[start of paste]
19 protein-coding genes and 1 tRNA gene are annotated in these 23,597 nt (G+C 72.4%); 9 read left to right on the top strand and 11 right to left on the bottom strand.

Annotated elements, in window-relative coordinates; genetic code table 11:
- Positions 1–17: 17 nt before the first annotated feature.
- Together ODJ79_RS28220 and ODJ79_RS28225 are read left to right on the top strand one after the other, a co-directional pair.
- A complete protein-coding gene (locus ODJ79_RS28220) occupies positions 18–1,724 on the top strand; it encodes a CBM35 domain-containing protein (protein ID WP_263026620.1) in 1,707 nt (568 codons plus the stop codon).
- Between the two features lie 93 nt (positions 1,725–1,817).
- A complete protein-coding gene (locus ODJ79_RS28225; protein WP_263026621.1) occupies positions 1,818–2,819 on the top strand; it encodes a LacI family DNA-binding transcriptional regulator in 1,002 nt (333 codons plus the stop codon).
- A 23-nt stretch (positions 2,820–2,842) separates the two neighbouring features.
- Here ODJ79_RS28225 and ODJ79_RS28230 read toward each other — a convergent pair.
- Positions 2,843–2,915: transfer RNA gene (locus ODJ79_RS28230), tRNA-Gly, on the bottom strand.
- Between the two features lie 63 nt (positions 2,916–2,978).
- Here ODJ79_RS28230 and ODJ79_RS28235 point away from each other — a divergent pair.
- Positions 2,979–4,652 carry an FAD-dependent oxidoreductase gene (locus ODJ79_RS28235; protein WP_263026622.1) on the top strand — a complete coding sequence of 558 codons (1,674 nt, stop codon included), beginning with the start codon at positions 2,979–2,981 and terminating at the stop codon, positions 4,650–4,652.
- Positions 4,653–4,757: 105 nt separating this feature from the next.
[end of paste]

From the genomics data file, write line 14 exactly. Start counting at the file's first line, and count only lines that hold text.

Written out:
- Positions 4,653–4,757: 105 nt separating this feature from the next.